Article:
Say you wanted to do a movie about a pair of Lesbians who share a drive cross country, begin hating each other, but end up falling in love: “When Harriet Met Sally”. That’s hard to do on a limited budget because it’s a “traveling story”, with lots of different locations and lots of characters at each location.

So, let’s change it to a more budget friendly concept: A pair of Lesbians become reluctant room mates, begin hating each other, but end up falling in love. “The All Gyrrl Odd Couple”. Easy to do on a limited budget. There is a central location where most of the story takes place (the apartment). The focus is on the two lead characters (which actually improves the story) and secondary characters either come to visit, or are people they encounter in the corner coffee/poetry shop. Because half of your script shoots at the central location, you can “walk away” at the end of the day – no time or money wasted on crew moves.


If you’re filming about half of your film at the central location, you need to find a place where drama and conflict can take place. “Reservoir Dogs” takes place in the warehouse a bunch of armed robbers are going to meet in to divide their loot. My “Steel Sharks” movie for HBO had two central locations: The sub control room where Gary Busey guided the submarine and the Aircraft Carrier control room where Billy Dee Williams ran the whole operation. We cut between these two locations and the half dozen others so that every couple minutes we were someplace new – no boring backgrounds. Take care to find a location where different types of people will bump into each other – that leads to conflict.


Now that we’ve come up with our central location, we’ll want a few other locations to “open up” the script. How many total locations will you have in your Indie script? Usually between four and eight. That’s not very many, but it’s all you can afford. You may go as high as ten… but if your script has 20 locations and you only have 18 shooting days, you’re in a heap-o-trouble!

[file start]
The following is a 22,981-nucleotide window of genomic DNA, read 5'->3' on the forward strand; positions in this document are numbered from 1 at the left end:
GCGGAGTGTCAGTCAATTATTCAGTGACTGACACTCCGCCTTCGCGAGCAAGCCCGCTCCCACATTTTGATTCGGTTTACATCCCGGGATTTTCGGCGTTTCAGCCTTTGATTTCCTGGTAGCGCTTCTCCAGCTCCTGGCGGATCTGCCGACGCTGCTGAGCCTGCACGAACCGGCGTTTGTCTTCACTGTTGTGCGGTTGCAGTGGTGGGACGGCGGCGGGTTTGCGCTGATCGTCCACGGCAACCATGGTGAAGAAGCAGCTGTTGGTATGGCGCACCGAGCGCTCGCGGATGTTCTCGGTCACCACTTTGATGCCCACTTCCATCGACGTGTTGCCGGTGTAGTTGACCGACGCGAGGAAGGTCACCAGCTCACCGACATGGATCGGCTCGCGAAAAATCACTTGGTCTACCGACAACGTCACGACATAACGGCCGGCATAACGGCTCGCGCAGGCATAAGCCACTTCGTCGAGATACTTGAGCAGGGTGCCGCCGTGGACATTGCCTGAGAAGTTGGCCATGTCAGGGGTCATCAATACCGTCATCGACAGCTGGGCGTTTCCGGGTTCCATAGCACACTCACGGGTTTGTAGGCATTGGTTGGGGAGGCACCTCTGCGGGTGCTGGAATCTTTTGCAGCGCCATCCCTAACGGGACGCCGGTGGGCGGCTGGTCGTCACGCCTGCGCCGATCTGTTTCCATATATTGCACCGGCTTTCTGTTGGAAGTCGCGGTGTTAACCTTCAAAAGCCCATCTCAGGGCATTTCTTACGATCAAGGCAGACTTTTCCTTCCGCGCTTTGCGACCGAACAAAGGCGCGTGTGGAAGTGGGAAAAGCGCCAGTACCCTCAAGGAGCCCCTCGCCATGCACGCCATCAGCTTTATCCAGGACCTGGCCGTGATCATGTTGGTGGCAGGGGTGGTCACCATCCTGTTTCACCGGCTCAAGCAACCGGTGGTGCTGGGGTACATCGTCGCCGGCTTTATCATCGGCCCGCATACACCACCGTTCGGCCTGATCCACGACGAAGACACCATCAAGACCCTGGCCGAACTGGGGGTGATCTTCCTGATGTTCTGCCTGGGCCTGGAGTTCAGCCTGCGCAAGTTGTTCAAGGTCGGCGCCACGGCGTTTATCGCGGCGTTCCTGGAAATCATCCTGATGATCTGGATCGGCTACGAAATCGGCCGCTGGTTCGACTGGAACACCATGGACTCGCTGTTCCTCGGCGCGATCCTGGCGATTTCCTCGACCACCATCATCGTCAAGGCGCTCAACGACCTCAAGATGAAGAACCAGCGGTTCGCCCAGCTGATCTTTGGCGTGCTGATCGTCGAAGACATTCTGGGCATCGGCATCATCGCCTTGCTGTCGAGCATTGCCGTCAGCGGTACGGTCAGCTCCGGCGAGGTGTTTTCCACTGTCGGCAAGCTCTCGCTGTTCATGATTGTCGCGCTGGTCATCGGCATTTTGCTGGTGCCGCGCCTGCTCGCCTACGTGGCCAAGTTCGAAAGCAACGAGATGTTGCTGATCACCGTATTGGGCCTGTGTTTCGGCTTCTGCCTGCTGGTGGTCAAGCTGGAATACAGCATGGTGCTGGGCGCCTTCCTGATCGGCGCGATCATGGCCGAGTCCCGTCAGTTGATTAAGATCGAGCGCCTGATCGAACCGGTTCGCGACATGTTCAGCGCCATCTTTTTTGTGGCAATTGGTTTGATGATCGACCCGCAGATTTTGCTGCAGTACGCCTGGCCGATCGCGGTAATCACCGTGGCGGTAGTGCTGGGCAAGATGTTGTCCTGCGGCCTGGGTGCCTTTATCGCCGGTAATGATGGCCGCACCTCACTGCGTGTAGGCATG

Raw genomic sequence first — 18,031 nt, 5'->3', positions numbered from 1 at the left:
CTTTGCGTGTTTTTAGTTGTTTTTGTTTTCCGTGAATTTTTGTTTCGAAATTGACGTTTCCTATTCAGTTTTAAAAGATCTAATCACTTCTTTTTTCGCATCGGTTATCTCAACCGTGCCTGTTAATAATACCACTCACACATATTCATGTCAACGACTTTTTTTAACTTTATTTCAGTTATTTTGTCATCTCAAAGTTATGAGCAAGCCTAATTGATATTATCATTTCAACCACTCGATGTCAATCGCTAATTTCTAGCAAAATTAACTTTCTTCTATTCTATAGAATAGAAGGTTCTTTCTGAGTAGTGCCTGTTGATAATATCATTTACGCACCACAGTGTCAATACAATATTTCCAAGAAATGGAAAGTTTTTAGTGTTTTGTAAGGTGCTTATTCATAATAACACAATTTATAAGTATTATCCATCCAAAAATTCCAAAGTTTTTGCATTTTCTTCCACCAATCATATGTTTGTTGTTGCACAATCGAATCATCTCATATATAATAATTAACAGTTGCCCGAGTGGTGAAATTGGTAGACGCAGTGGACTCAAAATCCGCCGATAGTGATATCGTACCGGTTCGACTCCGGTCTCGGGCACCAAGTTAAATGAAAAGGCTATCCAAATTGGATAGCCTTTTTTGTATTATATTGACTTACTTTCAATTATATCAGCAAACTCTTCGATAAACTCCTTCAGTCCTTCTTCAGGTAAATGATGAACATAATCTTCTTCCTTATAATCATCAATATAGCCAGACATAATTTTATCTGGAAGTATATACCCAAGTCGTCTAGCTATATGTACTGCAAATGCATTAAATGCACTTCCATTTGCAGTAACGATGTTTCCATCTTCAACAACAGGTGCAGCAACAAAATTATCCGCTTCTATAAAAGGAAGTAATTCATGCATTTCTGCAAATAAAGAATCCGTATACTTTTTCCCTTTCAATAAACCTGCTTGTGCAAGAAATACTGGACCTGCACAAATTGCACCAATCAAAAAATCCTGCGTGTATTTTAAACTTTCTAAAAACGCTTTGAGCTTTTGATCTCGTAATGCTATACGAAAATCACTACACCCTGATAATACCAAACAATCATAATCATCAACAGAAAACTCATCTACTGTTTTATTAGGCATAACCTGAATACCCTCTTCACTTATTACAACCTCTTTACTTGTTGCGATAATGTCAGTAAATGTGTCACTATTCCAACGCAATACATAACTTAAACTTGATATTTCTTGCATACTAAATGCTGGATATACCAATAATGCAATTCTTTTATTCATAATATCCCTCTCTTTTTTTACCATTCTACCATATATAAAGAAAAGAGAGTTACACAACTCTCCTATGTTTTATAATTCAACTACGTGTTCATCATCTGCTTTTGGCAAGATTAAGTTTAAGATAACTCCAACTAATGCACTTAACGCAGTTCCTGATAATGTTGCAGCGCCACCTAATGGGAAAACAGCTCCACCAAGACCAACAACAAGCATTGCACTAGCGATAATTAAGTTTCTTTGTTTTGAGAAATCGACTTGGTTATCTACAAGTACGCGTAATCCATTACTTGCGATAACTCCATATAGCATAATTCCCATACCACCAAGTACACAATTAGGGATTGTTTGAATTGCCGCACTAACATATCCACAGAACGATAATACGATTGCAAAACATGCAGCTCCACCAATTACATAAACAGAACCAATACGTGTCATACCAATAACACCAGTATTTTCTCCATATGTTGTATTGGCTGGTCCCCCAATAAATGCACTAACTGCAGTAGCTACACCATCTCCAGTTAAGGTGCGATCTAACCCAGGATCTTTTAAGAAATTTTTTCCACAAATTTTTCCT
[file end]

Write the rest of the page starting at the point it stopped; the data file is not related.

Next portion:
Remember to build contrast between your locations. If your central location is indoors, make sure some of your secondary locations are outdoors. We don’t want a claustrophobic script!

One of my tricks is to take a ruled 3 x 5 index card, number it from 1 to 8. Every time you type a new slug line, write it down. When you’ve filled the card, no more slug lines: you have to choose someplace already on the card.
“Establishing shots” (without actors) don’t count as locations. These can be shot by a 2nd unit team with the B camera while you’re shooting your stars at another location.

Beware INT. and EXT. of the same location… they may be different locations for filming purposes! On one of my films we shot the exterior of a house in Beverly Hills and the interior (the actors) miles away in the San Fernando Valley. We couldn’t find a house that had both a great interior AND a great exterior. Your INT. and EXT. may be two locations – so plan your script as if they were.